At around 2 pm on the afternoon of Friday 17 January 2020, Faroe Islands resident Helgi Fossdal was hunting for food off Slættanes in Vestmannasund, a strait separating the Faroese islands of Streymoy and Vágar.
Spotting what he assumed to be a Guillemot, and knowing that the date fell within the legal hunting season for auks in the Faroe Islands, Helgi shot the bird to take home for dinner. However, on retrieving the corpse, he quickly realised it wasn't that species and in fact something quite different. Helgi described the bird as having the all-dark body of a European Shag, yet evidently displaying the bill and head of a Puffin, and crucially took some photos of the mystery bird when he arrived back at home that evening.
It was only some days later on 26 January that the identification was realised, when the images were sent to Anthony Oates, who correctly diagnosed the bird and circulated the images online. The mystery auk was indeed a puffin, but in fact a Tufted Puffin – a species native to the North Pacific and seen only three times previously in the Western Palearctic. The skin was then donated to the Faroe Islands natural history museum.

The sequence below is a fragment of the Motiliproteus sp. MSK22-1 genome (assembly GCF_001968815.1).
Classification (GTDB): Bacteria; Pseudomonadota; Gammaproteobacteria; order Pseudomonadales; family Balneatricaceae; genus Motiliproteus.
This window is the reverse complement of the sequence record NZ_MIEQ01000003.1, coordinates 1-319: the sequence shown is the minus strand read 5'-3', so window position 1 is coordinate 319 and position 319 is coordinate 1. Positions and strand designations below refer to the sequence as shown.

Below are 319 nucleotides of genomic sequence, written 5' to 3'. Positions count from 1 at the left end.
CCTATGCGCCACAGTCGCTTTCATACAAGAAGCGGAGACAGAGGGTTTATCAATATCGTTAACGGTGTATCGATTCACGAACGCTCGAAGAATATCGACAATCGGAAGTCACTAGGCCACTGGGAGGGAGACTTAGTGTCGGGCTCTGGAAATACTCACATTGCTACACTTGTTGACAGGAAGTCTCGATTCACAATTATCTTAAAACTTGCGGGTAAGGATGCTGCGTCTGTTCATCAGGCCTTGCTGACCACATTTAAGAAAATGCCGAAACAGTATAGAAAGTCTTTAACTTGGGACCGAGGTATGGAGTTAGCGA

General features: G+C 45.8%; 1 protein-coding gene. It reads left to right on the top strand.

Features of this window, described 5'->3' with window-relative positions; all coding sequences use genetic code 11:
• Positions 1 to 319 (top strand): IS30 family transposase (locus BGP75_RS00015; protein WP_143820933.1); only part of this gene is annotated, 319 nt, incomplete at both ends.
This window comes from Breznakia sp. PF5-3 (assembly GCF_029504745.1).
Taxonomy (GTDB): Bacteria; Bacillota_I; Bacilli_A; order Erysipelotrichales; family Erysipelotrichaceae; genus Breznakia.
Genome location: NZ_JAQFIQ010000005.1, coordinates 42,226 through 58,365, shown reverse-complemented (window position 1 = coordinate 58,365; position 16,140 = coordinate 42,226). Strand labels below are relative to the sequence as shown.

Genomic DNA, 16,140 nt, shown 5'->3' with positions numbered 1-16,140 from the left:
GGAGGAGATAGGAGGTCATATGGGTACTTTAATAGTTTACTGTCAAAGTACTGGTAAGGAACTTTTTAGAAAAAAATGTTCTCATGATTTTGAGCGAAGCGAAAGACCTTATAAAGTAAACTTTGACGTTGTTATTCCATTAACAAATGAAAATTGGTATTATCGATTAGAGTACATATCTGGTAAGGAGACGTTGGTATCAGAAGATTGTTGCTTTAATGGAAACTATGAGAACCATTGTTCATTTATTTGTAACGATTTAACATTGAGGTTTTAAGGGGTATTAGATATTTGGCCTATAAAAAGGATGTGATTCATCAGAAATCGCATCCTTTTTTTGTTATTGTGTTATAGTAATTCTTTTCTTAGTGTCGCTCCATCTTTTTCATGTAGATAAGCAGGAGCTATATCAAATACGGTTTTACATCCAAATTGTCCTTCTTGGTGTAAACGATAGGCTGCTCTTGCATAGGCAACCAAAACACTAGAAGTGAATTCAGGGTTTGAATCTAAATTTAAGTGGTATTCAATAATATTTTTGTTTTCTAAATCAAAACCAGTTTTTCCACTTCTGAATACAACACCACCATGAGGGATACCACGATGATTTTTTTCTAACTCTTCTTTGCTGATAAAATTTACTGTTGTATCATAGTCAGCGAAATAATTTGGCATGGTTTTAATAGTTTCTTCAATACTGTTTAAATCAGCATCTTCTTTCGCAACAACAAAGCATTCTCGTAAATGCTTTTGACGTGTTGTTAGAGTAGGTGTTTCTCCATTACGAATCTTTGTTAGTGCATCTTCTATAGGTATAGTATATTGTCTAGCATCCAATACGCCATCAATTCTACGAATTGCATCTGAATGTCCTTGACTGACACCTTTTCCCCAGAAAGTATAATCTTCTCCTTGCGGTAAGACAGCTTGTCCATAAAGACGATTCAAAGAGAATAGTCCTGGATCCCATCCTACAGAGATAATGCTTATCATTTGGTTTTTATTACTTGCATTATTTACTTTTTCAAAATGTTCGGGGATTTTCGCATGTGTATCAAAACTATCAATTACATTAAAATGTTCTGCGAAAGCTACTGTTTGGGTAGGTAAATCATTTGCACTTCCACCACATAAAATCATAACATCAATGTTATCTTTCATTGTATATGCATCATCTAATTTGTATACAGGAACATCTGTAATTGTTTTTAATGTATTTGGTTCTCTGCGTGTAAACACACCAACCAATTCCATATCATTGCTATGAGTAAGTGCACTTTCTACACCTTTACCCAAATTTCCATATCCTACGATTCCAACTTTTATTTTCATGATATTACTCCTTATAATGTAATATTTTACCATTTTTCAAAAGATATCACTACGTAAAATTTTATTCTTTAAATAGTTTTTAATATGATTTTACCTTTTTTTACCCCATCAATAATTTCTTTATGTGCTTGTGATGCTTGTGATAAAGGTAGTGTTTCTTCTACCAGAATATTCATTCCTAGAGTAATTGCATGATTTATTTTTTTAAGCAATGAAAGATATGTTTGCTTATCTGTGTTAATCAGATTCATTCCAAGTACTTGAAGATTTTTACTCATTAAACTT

Tufted Puffin, Slættanes, Faroe Islands, 17 January 2020 (Helgi Fossdal).
The three previous accepted Western Palearctic records are as follows:
- Adult at Laholmsbukten, Sweden, on 1 and 8 June 1994;
- Adult at Oare Marshes, Kent, England, on 16 September 2009 (read more here);
- Adult at Bear Island, Svalbard, on 14 July 2019.
There is a fourth previous record of a bird photographed at sea off Land's End, Cornwall, on 20 May 2016, although this bird was never submitted to the BBRC and therefore does not appear in any official listings. Read more about that bird here.
With thanks to Jens L Thomsen for his assistance and contribution to this summary.